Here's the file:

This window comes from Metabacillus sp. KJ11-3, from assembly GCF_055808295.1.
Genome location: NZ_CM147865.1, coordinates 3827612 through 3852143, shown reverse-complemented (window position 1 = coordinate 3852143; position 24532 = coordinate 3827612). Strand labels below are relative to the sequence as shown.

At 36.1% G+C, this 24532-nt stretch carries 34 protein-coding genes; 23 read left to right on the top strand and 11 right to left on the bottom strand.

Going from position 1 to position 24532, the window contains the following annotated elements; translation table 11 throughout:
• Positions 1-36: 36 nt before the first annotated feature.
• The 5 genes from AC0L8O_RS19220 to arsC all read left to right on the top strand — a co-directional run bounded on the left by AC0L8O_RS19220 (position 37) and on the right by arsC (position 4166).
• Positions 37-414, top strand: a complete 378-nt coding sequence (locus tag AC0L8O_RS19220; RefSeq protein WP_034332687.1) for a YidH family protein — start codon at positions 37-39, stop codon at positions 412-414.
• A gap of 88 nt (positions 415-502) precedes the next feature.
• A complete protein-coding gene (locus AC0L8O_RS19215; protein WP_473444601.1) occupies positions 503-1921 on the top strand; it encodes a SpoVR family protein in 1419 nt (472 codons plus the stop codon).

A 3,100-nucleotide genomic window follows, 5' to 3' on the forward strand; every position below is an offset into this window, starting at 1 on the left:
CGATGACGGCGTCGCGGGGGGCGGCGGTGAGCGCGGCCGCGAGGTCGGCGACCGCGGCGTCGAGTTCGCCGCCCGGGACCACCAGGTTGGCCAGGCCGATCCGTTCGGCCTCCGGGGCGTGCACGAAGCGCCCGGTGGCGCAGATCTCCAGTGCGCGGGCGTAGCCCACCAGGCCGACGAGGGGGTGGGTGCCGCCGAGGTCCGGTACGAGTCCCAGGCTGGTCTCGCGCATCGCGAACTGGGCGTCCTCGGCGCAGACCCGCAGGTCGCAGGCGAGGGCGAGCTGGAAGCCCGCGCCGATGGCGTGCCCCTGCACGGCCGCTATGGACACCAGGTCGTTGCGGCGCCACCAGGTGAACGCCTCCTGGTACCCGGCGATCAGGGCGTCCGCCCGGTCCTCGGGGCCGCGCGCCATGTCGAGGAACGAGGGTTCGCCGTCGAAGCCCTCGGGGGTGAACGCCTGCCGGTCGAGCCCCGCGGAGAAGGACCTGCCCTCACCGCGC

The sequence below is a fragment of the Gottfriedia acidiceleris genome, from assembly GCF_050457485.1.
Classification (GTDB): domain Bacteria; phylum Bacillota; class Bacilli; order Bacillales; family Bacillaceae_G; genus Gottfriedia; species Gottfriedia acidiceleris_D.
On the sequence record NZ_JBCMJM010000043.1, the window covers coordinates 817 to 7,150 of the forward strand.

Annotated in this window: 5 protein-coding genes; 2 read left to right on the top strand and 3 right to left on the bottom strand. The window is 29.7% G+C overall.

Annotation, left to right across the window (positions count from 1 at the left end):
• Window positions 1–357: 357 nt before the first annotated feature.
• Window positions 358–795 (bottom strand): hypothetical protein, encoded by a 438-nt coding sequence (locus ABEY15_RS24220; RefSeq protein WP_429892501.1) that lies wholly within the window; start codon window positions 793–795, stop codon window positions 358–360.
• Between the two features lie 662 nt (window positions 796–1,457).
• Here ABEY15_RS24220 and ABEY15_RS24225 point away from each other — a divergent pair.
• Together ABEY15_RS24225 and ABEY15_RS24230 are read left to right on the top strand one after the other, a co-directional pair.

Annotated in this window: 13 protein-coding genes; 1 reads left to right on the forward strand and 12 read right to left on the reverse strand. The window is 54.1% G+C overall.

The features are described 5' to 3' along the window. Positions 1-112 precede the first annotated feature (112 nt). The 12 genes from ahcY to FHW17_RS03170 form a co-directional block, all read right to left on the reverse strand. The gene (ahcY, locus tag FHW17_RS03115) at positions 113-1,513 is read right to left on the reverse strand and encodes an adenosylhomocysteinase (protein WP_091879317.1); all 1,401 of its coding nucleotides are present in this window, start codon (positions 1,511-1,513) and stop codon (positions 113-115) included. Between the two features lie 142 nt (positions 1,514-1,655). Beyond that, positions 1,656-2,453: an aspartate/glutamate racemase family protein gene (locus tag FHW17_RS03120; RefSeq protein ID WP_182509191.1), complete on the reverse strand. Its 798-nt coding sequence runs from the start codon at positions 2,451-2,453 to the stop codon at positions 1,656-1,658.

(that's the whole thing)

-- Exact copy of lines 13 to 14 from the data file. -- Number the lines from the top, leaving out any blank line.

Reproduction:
Classification (GTDB): domain Bacteria; phylum Bacillota; class Bacilli; order Bacillales; family Bacillaceae_G; genus Gottfriedia; species Gottfriedia acidiceleris_D.
On the sequence record NZ_JBCMJM010000043.1, the window covers coordinates 817 to 7,150 of the forward strand.